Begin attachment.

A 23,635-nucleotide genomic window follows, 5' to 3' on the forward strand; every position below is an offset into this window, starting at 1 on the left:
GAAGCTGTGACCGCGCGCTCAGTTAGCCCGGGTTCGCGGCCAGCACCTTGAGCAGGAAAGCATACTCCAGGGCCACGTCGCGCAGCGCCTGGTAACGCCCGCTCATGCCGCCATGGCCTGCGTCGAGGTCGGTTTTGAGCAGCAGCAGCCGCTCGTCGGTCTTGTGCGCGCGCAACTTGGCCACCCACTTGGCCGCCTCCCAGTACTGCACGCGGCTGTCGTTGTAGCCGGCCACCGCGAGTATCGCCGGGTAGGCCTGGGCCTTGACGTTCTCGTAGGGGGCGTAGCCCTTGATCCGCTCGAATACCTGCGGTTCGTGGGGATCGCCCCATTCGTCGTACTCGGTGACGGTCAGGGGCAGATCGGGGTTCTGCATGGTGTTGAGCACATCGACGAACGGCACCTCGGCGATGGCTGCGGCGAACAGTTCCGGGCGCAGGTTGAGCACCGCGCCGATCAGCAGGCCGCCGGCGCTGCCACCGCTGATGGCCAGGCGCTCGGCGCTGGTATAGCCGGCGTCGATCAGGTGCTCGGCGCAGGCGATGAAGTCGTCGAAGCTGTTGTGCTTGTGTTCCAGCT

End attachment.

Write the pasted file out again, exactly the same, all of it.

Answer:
A 23,635-nucleotide genomic window follows, 5' to 3' on the forward strand; every position below is an offset into this window, starting at 1 on the left:
GAAGCTGTGACCGCGCGCTCAGTTAGCCCGGGTTCGCGGCCAGCACCTTGAGCAGGAAAGCATACTCCAGGGCCACGTCGCGCAGCGCCTGGTAACGCCCGCTCATGCCGCCATGGCCTGCGTCGAGGTCGGTTTTGAGCAGCAGCAGCCGCTCGTCGGTCTTGTGCGCGCGCAACTTGGCCACCCACTTGGCCGCCTCCCAGTACTGCACGCGGCTGTCGTTGTAGCCGGCCACCGCGAGTATCGCCGGGTAGGCCTGGGCCTTGACGTTCTCGTAGGGGGCGTAGCCCTTGATCCGCTCGAATACCTGCGGTTCGTGGGGATCGCCCCATTCGTCGTACTCGGTGACGGTCAGGGGCAGATCGGGGTTCTGCATGGTGTTGAGCACATCGACGAACGGCACCTCGGCGATGGCTGCGGCGAACAGTTCCGGGCGCAGGTTGAGCACCGCGCCGATCAGCAGGCCGCCGGCGCTGCCACCGCTGATGGCCAGGCGCTCGGCGCTGGTATAGCCGGCGTCGATCAGGTGCTCGGCGCAGGCGATGAAGTCGTCGAAGCTGTTGTGCTTGTGTTCCAGCT